• 14C Dating of Cremated Bones: The Issue of Sample Contamination

      Van Strydonck, Mark; Boudin, Mathieu; Mulder, Guy De (Department of Geosciences, The University of Arizona, 2009-01-01)
      Recent comparative studies have proven the validity of radiocarbon dates of cremated bones. The issue of sample contamination has, however, been overlooked in most studies. Analyses of cremated bone samples has shown that in some cases, cremated bones are contaminated. This contamination is more distinct near the surface of the bones and depends on the compactness of the cremated bone as well as on the site conditions. 13C is not a good estimator to discriminate between contaminated and uncontaminated bones. An acetic acid pretreatment is the most appropriate method to clean samples, but it is better to remove the surface and to avoid cremated bones that are not entirely white (cremation temp. 725 degrees C).
    • The Impact of Cremated Bone Dating on the Archaeological Chronology of the Low Countries

      De Mulder, Guy; Van Strydonck, Mark; Boudin, Mathieu (Department of Geosciences, The University of Arizona, 2009-01-01)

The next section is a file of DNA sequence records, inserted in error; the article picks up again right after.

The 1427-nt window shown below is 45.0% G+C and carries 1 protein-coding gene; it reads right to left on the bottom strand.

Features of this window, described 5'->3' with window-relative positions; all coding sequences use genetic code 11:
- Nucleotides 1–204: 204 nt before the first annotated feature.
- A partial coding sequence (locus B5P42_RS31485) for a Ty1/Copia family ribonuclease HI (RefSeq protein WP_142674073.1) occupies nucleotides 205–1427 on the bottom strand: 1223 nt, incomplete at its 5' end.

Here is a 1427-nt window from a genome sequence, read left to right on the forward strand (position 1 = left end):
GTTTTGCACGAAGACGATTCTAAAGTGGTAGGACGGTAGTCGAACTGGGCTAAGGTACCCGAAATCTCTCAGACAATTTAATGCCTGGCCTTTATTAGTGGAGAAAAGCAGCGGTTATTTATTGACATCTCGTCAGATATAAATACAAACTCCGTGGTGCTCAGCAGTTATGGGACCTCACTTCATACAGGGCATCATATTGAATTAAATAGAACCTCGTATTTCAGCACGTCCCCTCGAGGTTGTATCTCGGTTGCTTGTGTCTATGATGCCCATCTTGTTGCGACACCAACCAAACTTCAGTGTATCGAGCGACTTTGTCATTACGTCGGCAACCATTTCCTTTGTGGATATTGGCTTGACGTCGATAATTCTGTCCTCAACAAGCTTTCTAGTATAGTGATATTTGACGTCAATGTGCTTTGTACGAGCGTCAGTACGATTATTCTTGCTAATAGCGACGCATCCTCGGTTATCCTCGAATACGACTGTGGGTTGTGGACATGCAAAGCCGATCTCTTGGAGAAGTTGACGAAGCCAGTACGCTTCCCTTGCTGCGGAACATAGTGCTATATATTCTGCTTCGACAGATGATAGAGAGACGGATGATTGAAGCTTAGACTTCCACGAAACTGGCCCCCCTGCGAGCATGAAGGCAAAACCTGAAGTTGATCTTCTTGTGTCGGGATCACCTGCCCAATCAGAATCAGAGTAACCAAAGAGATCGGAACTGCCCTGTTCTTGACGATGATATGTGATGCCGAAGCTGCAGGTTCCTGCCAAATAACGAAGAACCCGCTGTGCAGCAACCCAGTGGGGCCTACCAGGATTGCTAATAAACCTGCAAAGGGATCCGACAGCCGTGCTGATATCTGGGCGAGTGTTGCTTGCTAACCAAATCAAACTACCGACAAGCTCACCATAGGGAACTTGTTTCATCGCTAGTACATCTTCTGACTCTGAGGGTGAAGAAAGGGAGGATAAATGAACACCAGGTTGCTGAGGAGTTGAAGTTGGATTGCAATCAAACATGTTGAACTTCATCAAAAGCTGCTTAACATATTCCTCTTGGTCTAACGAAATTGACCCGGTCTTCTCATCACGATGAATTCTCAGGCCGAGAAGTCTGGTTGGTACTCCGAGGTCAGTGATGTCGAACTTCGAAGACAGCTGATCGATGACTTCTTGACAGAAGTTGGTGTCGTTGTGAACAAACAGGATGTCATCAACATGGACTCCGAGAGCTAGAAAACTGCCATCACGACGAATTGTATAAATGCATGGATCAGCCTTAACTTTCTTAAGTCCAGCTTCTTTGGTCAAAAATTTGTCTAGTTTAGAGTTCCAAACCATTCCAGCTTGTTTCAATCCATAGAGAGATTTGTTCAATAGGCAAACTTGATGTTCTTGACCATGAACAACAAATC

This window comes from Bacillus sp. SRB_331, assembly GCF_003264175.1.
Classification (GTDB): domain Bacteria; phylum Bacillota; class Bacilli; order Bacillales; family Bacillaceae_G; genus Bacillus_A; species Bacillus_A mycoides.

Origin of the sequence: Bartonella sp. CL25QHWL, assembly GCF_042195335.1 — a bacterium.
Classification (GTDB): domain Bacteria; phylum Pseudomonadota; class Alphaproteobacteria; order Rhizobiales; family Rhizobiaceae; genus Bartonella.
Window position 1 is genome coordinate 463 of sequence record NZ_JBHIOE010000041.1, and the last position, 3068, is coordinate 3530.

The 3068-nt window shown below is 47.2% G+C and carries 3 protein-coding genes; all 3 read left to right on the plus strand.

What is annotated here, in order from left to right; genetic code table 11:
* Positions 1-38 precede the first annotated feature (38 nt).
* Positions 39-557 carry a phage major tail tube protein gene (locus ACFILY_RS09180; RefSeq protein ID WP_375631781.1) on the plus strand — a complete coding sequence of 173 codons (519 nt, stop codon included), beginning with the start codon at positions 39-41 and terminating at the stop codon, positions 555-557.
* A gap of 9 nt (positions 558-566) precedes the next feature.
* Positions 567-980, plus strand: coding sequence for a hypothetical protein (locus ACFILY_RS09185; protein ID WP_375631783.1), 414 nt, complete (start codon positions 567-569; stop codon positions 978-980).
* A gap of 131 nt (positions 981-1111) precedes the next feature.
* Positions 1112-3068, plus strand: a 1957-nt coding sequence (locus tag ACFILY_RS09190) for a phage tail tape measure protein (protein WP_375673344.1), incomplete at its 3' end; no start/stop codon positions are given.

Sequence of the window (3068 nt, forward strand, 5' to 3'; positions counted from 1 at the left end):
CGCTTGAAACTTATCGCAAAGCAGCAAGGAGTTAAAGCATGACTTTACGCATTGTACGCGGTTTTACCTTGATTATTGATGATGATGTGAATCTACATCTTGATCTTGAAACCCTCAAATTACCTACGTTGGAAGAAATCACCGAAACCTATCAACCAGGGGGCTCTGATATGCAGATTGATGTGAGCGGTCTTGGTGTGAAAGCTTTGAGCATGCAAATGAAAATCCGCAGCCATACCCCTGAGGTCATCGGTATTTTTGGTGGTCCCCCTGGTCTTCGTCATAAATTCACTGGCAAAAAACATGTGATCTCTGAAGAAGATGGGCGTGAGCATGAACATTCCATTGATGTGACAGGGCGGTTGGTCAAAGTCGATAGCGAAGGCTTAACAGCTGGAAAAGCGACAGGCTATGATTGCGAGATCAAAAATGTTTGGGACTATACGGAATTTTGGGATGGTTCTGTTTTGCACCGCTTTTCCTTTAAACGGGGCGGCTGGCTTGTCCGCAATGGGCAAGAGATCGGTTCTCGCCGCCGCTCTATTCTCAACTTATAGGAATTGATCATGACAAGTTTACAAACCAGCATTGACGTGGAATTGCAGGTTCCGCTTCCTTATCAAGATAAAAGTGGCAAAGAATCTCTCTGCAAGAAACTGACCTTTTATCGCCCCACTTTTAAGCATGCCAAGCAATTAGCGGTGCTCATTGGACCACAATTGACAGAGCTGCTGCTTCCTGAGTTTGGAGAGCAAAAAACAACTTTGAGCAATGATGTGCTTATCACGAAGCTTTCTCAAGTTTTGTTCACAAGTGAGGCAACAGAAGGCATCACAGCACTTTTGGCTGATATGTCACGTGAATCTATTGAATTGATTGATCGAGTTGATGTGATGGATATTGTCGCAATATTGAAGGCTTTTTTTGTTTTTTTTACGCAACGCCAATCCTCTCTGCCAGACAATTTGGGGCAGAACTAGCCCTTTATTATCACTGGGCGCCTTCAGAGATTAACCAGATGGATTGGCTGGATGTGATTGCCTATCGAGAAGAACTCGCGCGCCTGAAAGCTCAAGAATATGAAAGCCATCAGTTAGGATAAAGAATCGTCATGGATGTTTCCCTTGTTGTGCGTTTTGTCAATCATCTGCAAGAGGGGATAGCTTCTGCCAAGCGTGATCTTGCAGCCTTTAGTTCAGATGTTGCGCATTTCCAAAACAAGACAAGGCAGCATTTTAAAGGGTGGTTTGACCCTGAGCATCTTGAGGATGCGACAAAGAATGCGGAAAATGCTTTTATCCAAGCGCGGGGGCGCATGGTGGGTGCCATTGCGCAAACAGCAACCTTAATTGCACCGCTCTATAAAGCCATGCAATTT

Since the publication of the first article (Lanting and van der Plicht 2001/2002) about the possibilities of dating cremated bones, the number of dated cremation remains has grown exponentially. The success of this dating technique lies in the fact that an absolute date now can be attributed to archaeological phenomena that previously were only datable indirectly. When archaeological artifacts where present, the cremation burials were dated based on the typology of ceramics and metals. An absolute date could be attributed if charcoal from the pyre were present. Unfortunately, these items were not omnipresent at the burial sites. Consequently, a complete site was dated by means of the few datable burials present. This implies that the internal chronology of the site could not be studied. Furthermore, the typochronology of the ceramics and the metals remains questionable. A series of dating projects on urnfield cemeteries in the Low Countries (northern France, Belgium, and the Netherlands) have shown that the classical chronology of these sites must be revised.